The works of the law
Though not in every detail, Wright follows Dunn in his analysis regarding the meaning of the phrase, ‘the works of the law.’ Wright does not believe that Paul refers to crass legalism but instead to the cultural markers of the Jews—circumcision and Sabbath observance. In Wright’s examination of the sitz in leben in Galatia , he writes that the problem Paul addresses is whether
his ex-pagan converts be circumcised or not? Now this question is by no means obviously to do with the questions faced by Augustine and Pelagius, or by Luther and Erasmus. On anyone’s reading, but especially within its first-century context, it has to do quite obviously with the question of how you define the people of God: are they to be defined by the badges of Jewish race, or in some other way? Circumcision is not a ‘moral’ issue; it does not have to do with moral effort, or earning salvation by good deeds. Nor can we simply treat it as a religious ritual, then designate all religious ritual as crypto-Pelagian good works, and so smuggle Pelagius into Galatia as the arch-opponent after all.
Wright’s contention parallels Dunn’s belief that the works of the law were not the attempt of the Jewish people with whom Paul dealt to earn their salvation. Once again, Wright’s analysis is replete with the allegation that Protestant exegetes have imported the Augustine-Pelagius debate into Paul’s writings. Moreover, by contaminating Paul with these alien issues, argues Wright, both Protestants and Catholics have used the doctrine of justification as a weapon of polemics rather than ecumenism. Wright states that Galatians 2 offers the first great exposition of justification in Paul. In that chapter, the nub of the issue was the question, who are Christians allowed to sit down and eat with? For Paul, that was the question of whether Jewish Christians were allowed to eat with Gentile Christians. Many Christians, both in the Reformation and the counter-Reformation traditions, have done themselves and the church a great disservice by treating the doctrine of ‘justification’ as central to their debates, and by supposing that it described the system by which people attained salvation. They have turned the doctrine into its opposite. Justification declares that all who believe in Jesus Christ belong at the same table, no matter what their cultural or racial differences (and, let’s face it, a good many denominational distinctions, and indeed distinctions within a single denomination, boil down more to culture than to doctrine. Because what matters is believing in Jesus, detailed agreement on justification itself, properly conceived, isn’t the thing which should determine eucharistic fellowship.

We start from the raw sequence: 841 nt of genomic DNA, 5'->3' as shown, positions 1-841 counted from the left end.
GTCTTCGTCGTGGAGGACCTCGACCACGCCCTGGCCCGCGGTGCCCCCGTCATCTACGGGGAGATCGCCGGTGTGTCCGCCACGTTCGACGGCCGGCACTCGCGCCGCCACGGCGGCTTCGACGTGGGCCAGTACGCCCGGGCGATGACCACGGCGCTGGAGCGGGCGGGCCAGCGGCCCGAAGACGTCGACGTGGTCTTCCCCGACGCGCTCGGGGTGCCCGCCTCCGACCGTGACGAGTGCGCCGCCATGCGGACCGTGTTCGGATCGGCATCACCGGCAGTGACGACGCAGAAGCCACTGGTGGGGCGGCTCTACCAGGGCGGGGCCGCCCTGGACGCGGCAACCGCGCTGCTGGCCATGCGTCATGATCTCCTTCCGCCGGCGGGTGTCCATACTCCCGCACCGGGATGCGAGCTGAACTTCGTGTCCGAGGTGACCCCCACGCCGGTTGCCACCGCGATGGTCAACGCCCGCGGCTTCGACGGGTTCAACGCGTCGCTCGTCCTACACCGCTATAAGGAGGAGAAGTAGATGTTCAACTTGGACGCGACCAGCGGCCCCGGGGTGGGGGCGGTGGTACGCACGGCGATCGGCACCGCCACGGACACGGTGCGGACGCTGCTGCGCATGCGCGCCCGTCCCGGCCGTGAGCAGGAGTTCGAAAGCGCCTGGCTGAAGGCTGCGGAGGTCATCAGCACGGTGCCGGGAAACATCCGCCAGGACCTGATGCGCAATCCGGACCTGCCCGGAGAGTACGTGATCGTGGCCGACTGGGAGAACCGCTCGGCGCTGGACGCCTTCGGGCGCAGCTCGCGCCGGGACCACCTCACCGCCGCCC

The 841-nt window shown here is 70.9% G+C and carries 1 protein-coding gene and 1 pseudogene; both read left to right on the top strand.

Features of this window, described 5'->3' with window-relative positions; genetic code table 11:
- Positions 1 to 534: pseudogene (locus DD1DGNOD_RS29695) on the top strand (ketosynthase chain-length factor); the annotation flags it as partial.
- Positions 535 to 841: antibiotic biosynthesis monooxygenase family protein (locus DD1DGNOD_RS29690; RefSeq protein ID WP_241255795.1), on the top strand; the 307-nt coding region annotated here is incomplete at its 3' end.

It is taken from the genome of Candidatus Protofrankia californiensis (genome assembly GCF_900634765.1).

So, then, let us move to summarize Wright’s views on justification.
The Reformation reading of Paul has essentially missed the proverbial boat, according to Wright. Protestant exegetes going back to the Reformation have imported the Augustine-Pelagius debate into the sitz in leben in Galatia and Rome . Rather than expounding works righteousness vs. faith in Christ, Paul sets forth the doctrine of justification which demonstrates the righteousness, or covenant faithfulness of God, and the identity of His covenant people. Now, let us proceed to the next stage of our investigation and survey the writings of John Calvin on the doctrine of justification.
Calvin on Justification
The righteousness of God